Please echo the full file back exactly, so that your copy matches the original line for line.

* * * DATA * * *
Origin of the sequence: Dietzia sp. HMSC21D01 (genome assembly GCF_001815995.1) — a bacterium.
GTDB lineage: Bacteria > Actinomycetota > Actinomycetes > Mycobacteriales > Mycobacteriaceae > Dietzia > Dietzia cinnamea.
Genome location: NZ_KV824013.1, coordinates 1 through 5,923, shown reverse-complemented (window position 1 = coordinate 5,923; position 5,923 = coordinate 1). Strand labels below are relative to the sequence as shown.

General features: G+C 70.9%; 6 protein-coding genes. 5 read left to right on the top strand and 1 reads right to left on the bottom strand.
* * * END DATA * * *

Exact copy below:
Origin of the sequence: Dietzia sp. HMSC21D01 (genome assembly GCF_001815995.1) — a bacterium.
GTDB lineage: Bacteria > Actinomycetota > Actinomycetes > Mycobacteriales > Mycobacteriaceae > Dietzia > Dietzia cinnamea.
Genome location: NZ_KV824013.1, coordinates 1 through 5,923, shown reverse-complemented (window position 1 = coordinate 5,923; position 5,923 = coordinate 1). Strand labels below are relative to the sequence as shown.

General features: G+C 70.9%; 6 protein-coding genes. 5 read left to right on the top strand and 1 reads right to left on the bottom strand.